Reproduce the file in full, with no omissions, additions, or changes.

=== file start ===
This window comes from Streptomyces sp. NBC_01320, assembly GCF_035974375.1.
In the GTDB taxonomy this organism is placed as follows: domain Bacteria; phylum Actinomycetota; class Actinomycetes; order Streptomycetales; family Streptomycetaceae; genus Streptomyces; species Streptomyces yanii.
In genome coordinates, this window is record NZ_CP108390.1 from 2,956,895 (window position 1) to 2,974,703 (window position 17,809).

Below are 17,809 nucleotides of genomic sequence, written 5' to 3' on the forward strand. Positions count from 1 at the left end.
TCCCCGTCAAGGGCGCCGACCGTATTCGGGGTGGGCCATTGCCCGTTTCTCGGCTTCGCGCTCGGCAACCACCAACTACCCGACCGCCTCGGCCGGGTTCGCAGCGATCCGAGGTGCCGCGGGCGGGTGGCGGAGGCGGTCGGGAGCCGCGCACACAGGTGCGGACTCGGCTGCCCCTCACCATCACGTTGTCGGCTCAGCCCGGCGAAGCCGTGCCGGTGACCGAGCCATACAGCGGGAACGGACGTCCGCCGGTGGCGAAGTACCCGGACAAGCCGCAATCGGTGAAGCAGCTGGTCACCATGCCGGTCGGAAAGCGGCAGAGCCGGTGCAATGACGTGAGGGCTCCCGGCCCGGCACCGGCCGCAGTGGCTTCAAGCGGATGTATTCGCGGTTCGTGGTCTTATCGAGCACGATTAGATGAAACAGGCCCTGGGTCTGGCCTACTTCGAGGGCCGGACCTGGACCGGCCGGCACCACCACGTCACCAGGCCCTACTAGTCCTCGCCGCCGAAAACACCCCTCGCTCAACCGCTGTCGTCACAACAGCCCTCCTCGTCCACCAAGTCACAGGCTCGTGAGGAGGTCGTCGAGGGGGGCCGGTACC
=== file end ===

This window comes from Streptomyces sp. NBC_01320, assembly GCF_035974375.1.
In the GTDB taxonomy this organism is placed as follows: domain Bacteria; phylum Actinomycetota; class Actinomycetes; order Streptomycetales; family Streptomycetaceae; genus Streptomyces; species Streptomyces yanii.
In genome coordinates, this window is record NZ_CP108390.1 from 2,956,895 (window position 1) to 2,974,703 (window position 17,809).

Below are 17,809 nucleotides of genomic sequence, written 5' to 3' on the forward strand. Positions count from 1 at the left end.
TCCCCGTCAAGGGCGCCGACCGTATTCGGGGTGGGCCATTGCCCGTTTCTCGGCTTCGCGCTCGGCAACCACCAACTACCCGACCGCCTCGGCCGGGTTCGCAGCGATCCGAGGTGCCGCGGGCGGGTGGCGGAGGCGGTCGGGAGCCGCGCACACAGGTGCGGACTCGGCTGCCCCTCACCATCACGTTGTCGGCTCAGCCCGGCGAAGCCGTGCCGGTGACCGAGCCATACAGCGGGAACGGACGTCCGCCGGTGGCGAAGTACCCGGACAAGCCGCAATCGGTGAAGCAGCTGGTCACCATGCCGGTCGGAAAGCGGCAGAGCCGGTGCAATGACGTGAGGGCTCCCGGCCCGGCACCGGCCGCAGTGGCTTCAAGCGGATGTATTCGCGGTTCGTGGTCTTATCGAGCACGATTAGATGAAACAGGCCCTGGGTCTGGCCTACTTCGAGGGCCGGACCTGGACCGGCCGGCACCACCACGTCACCAGGCCCTACTAGTCCTCGCCGCCGAAAACACCCCTCGCTCAACCGCTGTCGTCACAACAGCCCTCCTCGTCCACCAAGTCACAGGCTCGTGAGGAGGTCGTCGAGGGGGGCCGGTACC